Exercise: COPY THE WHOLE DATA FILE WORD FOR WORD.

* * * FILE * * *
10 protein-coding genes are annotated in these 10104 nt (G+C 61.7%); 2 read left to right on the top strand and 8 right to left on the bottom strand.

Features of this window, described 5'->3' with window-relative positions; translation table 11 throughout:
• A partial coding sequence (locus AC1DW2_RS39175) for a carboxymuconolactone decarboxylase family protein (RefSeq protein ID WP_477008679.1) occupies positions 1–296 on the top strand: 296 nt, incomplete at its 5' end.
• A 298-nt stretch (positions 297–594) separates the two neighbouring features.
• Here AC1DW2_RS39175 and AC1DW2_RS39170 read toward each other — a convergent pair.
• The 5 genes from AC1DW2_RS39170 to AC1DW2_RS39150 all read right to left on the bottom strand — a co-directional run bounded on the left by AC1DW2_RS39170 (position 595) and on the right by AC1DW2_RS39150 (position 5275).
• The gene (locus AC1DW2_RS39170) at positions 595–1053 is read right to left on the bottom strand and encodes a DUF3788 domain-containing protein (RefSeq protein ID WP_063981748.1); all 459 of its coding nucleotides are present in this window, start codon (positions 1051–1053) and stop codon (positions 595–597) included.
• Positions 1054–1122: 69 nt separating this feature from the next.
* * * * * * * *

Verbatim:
10 protein-coding genes are annotated in these 10104 nt (G+C 61.7%); 2 read left to right on the top strand and 8 right to left on the bottom strand.

Features of this window, described 5'->3' with window-relative positions; translation table 11 throughout:
• A partial coding sequence (locus AC1DW2_RS39175) for a carboxymuconolactone decarboxylase family protein (RefSeq protein ID WP_477008679.1) occupies positions 1–296 on the top strand: 296 nt, incomplete at its 5' end.
• A 298-nt stretch (positions 297–594) separates the two neighbouring features.
• Here AC1DW2_RS39175 and AC1DW2_RS39170 read toward each other — a convergent pair.
• The 5 genes from AC1DW2_RS39170 to AC1DW2_RS39150 all read right to left on the bottom strand — a co-directional run bounded on the left by AC1DW2_RS39170 (position 595) and on the right by AC1DW2_RS39150 (position 5275).
• The gene (locus AC1DW2_RS39170) at positions 595–1053 is read right to left on the bottom strand and encodes a DUF3788 domain-containing protein (RefSeq protein ID WP_063981748.1); all 459 of its coding nucleotides are present in this window, start codon (positions 1051–1053) and stop codon (positions 595–597) included.
• Positions 1054–1122: 69 nt separating this feature from the next.